Do you know the best order to brush, floss and use mouthwash? The Mastrovich Dental Team found this article from Lifehacker Vitals (3/2, Skwarecki) which answered a collection of “dental quandaries” regarding the “right time and order for the various steps of dental hygiene.”
Today’s Burning Question is a collection of dental quandaries that grew out of a discussion among Lifehacker staffers, where it turned out that each of us—and some of our dentists—have very strong opinions on the right time and order for the various steps of dental hygiene. The more we chatted, the more confused we became. It started with this revelation:
My dentist just yelled at me for brushing my teeth AFTER breakfast instead of BEFORE.
“You should brush right when you wake up, otherwise it’s like you’re eating off a dirty plate”
Did…. anyone know this?
I sure as hell didn’t!
On the one hand, your mouth is gross when you wake up (especially if you wear a night guard or retainer). On the other, what’s the point in brushing and then immediately going to the kitchen to dirty your teeth? One thing led to another, and soon we were debating a different point:
Related Q: does it matter if you floss before or after brushing? My dentist says to floss after, but I wonder if that’s because you’re more likely to keep flossing if you see how much it gets that brushing missed.
I always thought of flossing as a finishing touch on the main cleaning job, but the floss-first camp has some very dedicated adherents. And then someone dropped this bombshell:
We’ve been through this. Don’t mop a dirty floor. Floss first.
Rinse with mouthwash, then brush.
With mouthwash as a variable, any hope of reaching a friendly consensus was lost. It was time to call in the experts.
Brush before breakfast if you can. There’s no evidence behind the fear that morning-mouth bacteria will make you sick if you eat them along with your breakfast, so brushing first thing in the morning is optional. Although now that I think about that way, a pre-brushing breakfast sounds kind of gross.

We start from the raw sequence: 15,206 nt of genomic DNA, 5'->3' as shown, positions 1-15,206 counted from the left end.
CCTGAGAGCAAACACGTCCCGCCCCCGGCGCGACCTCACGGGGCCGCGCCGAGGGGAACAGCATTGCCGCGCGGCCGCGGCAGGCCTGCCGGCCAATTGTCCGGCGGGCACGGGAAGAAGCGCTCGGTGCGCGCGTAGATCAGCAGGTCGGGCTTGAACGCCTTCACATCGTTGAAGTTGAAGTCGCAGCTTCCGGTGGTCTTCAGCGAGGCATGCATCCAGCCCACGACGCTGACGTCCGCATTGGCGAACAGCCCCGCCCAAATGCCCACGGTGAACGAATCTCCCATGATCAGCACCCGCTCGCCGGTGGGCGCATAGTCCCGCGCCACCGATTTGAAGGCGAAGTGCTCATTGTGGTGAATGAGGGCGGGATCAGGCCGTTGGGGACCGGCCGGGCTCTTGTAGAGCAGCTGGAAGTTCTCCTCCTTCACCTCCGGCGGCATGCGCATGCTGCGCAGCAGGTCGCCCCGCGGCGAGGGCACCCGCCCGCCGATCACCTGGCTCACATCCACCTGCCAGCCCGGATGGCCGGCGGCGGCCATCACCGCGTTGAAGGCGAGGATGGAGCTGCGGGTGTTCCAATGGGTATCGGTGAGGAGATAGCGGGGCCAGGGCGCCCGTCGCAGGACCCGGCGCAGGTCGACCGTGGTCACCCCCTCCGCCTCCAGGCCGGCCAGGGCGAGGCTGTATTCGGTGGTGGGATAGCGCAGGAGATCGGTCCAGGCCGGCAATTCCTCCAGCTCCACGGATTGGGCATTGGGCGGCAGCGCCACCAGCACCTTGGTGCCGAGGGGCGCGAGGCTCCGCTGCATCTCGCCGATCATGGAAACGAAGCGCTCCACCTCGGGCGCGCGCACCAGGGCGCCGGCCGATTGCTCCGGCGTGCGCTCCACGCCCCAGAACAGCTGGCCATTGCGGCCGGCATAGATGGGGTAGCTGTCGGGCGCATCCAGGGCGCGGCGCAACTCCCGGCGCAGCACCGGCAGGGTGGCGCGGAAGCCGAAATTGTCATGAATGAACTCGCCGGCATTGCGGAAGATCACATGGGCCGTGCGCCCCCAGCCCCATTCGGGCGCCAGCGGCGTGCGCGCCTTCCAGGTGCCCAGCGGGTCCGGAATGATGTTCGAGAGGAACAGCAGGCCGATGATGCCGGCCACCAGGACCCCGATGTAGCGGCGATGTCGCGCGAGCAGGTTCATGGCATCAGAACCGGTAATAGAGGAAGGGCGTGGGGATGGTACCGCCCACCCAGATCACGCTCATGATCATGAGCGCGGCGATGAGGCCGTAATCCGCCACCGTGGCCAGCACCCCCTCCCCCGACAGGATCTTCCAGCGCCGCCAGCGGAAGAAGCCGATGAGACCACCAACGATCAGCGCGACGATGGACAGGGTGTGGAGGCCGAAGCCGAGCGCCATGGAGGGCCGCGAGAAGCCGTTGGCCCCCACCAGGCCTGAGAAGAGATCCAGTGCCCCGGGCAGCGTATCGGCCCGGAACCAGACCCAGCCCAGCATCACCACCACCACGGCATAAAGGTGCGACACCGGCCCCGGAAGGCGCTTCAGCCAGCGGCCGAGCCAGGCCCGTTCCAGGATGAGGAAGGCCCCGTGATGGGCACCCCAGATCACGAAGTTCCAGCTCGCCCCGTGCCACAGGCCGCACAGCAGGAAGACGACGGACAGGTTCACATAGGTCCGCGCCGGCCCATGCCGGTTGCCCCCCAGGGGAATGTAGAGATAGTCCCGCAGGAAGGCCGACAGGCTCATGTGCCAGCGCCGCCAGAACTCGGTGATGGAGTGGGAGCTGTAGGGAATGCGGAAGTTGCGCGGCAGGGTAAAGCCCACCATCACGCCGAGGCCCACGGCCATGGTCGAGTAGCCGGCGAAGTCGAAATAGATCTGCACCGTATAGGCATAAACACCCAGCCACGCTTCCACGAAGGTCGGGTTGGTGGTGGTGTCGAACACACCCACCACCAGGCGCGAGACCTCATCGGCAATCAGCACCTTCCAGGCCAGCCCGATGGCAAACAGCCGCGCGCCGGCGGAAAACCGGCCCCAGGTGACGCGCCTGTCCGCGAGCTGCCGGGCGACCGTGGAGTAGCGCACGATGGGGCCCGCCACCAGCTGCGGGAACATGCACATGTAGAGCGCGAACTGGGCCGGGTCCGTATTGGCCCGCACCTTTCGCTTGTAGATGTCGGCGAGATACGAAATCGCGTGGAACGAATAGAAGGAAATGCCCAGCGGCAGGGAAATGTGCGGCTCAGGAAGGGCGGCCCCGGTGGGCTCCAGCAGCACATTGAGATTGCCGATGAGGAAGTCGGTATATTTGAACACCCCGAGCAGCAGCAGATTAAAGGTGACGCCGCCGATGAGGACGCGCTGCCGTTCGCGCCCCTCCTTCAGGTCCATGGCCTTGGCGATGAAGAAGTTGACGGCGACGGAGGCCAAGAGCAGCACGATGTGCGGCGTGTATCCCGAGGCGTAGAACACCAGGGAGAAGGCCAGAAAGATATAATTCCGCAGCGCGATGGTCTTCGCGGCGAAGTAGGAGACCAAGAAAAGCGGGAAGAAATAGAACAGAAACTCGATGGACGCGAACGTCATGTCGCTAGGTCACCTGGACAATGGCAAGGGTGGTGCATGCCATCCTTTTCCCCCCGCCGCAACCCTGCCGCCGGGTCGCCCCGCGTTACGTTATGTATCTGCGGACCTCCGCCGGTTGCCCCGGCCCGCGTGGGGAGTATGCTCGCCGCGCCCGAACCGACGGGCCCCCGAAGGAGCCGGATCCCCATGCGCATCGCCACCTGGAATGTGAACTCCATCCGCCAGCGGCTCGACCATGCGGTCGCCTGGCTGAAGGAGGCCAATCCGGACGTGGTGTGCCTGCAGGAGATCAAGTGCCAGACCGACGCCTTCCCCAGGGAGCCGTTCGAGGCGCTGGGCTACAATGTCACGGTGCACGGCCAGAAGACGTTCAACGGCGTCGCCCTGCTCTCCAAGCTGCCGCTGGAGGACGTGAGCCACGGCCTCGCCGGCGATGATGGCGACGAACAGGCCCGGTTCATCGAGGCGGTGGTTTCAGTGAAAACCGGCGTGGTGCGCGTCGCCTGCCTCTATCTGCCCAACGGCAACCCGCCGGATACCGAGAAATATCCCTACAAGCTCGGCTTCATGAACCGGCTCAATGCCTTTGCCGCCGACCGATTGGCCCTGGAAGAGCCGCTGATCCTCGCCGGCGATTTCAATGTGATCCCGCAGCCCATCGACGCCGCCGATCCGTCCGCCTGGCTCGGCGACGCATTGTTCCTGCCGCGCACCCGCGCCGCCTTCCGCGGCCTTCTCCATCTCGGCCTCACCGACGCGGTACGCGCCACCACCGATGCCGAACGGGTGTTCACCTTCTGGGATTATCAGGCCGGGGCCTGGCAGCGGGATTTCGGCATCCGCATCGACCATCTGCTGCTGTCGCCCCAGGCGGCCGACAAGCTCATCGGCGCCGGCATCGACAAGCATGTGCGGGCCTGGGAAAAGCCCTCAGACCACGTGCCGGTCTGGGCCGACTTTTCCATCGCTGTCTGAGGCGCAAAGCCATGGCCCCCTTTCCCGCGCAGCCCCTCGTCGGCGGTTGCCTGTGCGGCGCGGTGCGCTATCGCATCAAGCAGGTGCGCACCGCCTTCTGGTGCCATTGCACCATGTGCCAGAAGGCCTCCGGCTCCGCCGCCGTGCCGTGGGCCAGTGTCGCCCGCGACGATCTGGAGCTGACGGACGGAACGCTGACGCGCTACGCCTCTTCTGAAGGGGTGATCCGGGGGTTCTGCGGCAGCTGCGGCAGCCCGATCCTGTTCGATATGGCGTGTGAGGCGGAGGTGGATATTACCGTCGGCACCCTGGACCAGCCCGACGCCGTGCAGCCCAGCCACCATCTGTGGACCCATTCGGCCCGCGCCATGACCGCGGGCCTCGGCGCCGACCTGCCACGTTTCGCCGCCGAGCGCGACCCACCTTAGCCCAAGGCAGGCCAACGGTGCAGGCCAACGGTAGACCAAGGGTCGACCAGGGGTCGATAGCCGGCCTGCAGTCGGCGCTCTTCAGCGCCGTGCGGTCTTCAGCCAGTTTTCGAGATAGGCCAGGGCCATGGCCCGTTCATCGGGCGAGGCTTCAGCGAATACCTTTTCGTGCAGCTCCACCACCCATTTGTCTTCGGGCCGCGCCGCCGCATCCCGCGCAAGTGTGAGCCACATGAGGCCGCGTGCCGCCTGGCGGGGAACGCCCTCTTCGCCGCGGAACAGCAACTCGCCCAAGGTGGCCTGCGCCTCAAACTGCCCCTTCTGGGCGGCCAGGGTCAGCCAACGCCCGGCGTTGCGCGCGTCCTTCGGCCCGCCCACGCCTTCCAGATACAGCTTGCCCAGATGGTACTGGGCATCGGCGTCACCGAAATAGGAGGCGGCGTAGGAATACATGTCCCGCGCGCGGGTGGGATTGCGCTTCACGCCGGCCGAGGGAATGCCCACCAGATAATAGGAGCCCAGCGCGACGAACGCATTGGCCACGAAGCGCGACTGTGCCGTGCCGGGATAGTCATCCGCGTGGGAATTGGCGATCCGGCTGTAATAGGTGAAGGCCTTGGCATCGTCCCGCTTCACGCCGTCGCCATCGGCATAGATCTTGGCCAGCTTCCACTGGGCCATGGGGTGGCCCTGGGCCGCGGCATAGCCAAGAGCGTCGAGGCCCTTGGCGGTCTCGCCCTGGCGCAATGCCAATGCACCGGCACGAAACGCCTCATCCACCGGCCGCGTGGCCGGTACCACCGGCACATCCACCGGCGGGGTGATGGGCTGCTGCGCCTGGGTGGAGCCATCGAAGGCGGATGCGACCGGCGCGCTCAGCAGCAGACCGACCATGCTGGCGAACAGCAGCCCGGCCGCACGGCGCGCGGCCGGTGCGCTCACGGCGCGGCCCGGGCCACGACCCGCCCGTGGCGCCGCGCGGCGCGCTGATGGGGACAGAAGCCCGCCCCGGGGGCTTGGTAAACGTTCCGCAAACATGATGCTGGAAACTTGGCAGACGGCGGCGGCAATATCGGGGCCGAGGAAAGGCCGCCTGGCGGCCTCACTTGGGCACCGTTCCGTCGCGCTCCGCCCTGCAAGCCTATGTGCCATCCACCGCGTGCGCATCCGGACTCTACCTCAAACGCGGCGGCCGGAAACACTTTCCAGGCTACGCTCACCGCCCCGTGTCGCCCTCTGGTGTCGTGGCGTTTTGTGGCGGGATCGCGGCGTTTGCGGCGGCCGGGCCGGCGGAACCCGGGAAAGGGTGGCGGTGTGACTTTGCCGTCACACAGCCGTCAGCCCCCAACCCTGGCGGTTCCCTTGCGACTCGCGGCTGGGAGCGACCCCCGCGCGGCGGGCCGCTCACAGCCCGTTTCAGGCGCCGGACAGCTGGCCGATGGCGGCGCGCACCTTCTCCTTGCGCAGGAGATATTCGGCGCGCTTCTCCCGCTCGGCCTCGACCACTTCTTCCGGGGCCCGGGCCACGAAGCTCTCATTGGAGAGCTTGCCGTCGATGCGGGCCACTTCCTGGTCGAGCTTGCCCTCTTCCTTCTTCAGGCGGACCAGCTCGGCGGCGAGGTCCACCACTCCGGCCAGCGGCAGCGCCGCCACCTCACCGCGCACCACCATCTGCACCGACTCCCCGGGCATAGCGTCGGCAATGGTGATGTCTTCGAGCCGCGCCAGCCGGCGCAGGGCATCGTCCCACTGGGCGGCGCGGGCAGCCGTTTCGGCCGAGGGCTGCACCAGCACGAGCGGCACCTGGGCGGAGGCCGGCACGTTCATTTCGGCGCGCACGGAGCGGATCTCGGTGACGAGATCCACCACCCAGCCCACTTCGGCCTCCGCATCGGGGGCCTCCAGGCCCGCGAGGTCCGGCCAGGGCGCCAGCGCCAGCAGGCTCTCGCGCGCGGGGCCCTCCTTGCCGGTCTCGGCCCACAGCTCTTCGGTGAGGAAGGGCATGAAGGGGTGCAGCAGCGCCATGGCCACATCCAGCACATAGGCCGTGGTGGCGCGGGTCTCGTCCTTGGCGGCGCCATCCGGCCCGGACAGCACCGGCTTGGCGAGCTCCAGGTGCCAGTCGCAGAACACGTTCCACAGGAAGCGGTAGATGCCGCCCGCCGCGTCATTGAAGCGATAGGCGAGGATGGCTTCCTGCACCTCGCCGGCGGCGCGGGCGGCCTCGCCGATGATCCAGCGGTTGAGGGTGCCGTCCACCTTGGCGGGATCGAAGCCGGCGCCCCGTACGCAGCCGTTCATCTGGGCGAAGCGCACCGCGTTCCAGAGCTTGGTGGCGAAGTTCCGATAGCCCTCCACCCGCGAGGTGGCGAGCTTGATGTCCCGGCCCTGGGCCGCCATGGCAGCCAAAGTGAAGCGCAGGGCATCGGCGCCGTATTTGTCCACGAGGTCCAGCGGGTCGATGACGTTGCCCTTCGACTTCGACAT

The one time to avoid, if you can, is brushing right after breakfast, if your breakfast involves orange juice or anything really acidic. (Coffee is fine, though.) The acid in the food interacts with the enamel on your teeth, so you could be doing microscopic damage to the enamel if you brush right away. Ideally you’ll either brush before breakfast, or wait a little while afterward—30 minutes should be fine—before brushing. You can swish some mouthwash in the meantime if you like.
But don’t worry too much. “This is a ‘how many angels on the head of a pin’ type of discussion,” says Dr. Grant Richey, a Kansas dentist who regularly writes about science-based dentistry, “I don’t think I’ve ever seen a patient whose enamel has been worn away that I would say ‘oh if you just would have waited 30 minutes after drinking that orange juice this wouldn’t have happened.’”
Better to brush after breakfast than to not brush at all. I mentioned a co-worker who brushes after drinking orange juice, and Dr. Richey said “I bet when he’s 100 years old, he’ll still have enamel on his teeth even though he’s doing it all wrong.”
Floss any time. There’s no scientific consensus on whether to brush before or after flossing. Dr. Richey says he personally does both: brush-floss-brush. But he stresses that’s not necessary, and either way is fine.
“Look, as long as you are brushing twice a day with a fluoride toothpaste, and flossing or using another interdental cleaner twice a day, you’re good to go,” says Dr. Alice Boghosian, a spokesperson for the American Dental Association. “God bless people if they feel comfortable flossing after they brush, as long as they’re cleaning between their teeth once a day.”
Mouthwash comes last. “Mouthwash is not a necessary step to maintain good oral health,” says Dr. Boghosian, so if you just want the basics, you can stop right there. Most mouthwashes just exist to make your breath smell clean and nice, so she says it makes sense to make a mouthwash the last step. That way, the fresh feeling can linger.
Some mouthwashes have a special purpose, though, and Dr. Richey says he’ll recommend them based on somebody’s oral health. Listerine is good at killing germs, and there are stronger mouthwashes a dentist might prescribe. Use those however your dentist says to use them, which will probably be last in the sequence. Fluoride mouthwashes, which strengthen the enamel on your teeth, also work best if they come last. This way, the fluoride sits on the surface of your teeth as long as possible.
Ultimately, both dentists agreed that if you’re asking these questions at all, you’re doing just fine. It’s the people who don’t brush or floss regularly that they’re worried about.